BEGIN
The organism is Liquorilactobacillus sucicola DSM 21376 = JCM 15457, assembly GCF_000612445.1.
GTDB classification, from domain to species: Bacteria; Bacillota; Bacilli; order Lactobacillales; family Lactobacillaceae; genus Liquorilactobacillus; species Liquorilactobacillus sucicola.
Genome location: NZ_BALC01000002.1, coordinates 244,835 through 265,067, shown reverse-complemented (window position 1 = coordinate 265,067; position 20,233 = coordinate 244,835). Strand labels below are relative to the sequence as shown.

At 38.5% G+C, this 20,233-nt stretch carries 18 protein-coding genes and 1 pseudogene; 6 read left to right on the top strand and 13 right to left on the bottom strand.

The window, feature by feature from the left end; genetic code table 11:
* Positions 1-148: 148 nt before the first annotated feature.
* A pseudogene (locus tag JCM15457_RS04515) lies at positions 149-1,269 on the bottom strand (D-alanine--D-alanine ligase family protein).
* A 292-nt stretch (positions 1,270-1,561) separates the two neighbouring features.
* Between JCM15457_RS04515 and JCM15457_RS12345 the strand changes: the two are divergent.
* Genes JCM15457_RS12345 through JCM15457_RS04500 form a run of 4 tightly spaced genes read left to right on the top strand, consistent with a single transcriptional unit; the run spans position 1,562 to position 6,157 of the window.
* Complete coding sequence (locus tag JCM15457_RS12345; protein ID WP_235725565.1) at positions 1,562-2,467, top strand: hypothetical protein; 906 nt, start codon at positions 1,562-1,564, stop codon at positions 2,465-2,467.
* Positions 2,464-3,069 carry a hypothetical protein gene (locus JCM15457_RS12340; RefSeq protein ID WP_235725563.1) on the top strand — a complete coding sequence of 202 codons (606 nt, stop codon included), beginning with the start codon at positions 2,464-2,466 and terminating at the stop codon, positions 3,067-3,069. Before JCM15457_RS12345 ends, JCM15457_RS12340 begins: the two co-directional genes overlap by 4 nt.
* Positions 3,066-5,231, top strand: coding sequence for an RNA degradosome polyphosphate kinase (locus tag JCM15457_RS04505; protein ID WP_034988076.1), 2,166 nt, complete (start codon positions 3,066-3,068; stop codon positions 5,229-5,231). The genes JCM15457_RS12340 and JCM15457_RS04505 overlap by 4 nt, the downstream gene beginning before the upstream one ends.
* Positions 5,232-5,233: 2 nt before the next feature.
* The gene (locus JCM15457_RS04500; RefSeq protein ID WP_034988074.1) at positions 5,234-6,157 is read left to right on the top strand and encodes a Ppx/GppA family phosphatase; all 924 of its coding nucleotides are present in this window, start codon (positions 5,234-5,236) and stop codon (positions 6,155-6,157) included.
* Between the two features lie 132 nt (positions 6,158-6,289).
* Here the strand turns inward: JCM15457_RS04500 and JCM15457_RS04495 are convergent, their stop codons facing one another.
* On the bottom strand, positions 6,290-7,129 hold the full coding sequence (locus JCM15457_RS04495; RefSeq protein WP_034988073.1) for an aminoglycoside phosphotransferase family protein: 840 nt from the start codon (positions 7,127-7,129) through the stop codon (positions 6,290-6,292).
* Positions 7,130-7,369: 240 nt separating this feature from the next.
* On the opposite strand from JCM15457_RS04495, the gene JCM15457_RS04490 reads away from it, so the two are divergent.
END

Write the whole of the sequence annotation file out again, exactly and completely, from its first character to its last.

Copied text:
The organism is Liquorilactobacillus sucicola DSM 21376 = JCM 15457, assembly GCF_000612445.1.
GTDB classification, from domain to species: Bacteria; Bacillota; Bacilli; order Lactobacillales; family Lactobacillaceae; genus Liquorilactobacillus; species Liquorilactobacillus sucicola.
Genome location: NZ_BALC01000002.1, coordinates 244,835 through 265,067, shown reverse-complemented (window position 1 = coordinate 265,067; position 20,233 = coordinate 244,835). Strand labels below are relative to the sequence as shown.

At 38.5% G+C, this 20,233-nt stretch carries 18 protein-coding genes and 1 pseudogene; 6 read left to right on the top strand and 13 right to left on the bottom strand.

The window, feature by feature from the left end; genetic code table 11:
* Positions 1-148: 148 nt before the first annotated feature.
* A pseudogene (locus tag JCM15457_RS04515) lies at positions 149-1,269 on the bottom strand (D-alanine--D-alanine ligase family protein).
* A 292-nt stretch (positions 1,270-1,561) separates the two neighbouring features.
* Between JCM15457_RS04515 and JCM15457_RS12345 the strand changes: the two are divergent.
* Genes JCM15457_RS12345 through JCM15457_RS04500 form a run of 4 tightly spaced genes read left to right on the top strand, consistent with a single transcriptional unit; the run spans position 1,562 to position 6,157 of the window.
* Complete coding sequence (locus tag JCM15457_RS12345; protein ID WP_235725565.1) at positions 1,562-2,467, top strand: hypothetical protein; 906 nt, start codon at positions 1,562-1,564, stop codon at positions 2,465-2,467.
* Positions 2,464-3,069 carry a hypothetical protein gene (locus JCM15457_RS12340; RefSeq protein ID WP_235725563.1) on the top strand — a complete coding sequence of 202 codons (606 nt, stop codon included), beginning with the start codon at positions 2,464-2,466 and terminating at the stop codon, positions 3,067-3,069. Before JCM15457_RS12345 ends, JCM15457_RS12340 begins: the two co-directional genes overlap by 4 nt.
* Positions 3,066-5,231, top strand: coding sequence for an RNA degradosome polyphosphate kinase (locus tag JCM15457_RS04505; protein ID WP_034988076.1), 2,166 nt, complete (start codon positions 3,066-3,068; stop codon positions 5,229-5,231). The genes JCM15457_RS12340 and JCM15457_RS04505 overlap by 4 nt, the downstream gene beginning before the upstream one ends.
* Positions 5,232-5,233: 2 nt before the next feature.
* The gene (locus JCM15457_RS04500; RefSeq protein ID WP_034988074.1) at positions 5,234-6,157 is read left to right on the top strand and encodes a Ppx/GppA family phosphatase; all 924 of its coding nucleotides are present in this window, start codon (positions 5,234-5,236) and stop codon (positions 6,155-6,157) included.
* Between the two features lie 132 nt (positions 6,158-6,289).
* Here the strand turns inward: JCM15457_RS04500 and JCM15457_RS04495 are convergent, their stop codons facing one another.
* On the bottom strand, positions 6,290-7,129 hold the full coding sequence (locus JCM15457_RS04495; RefSeq protein WP_034988073.1) for an aminoglycoside phosphotransferase family protein: 840 nt from the start codon (positions 7,127-7,129) through the stop codon (positions 6,290-6,292).
* Positions 7,130-7,369: 240 nt separating this feature from the next.
* On the opposite strand from JCM15457_RS04495, the gene JCM15457_RS04490 reads away from it, so the two are divergent.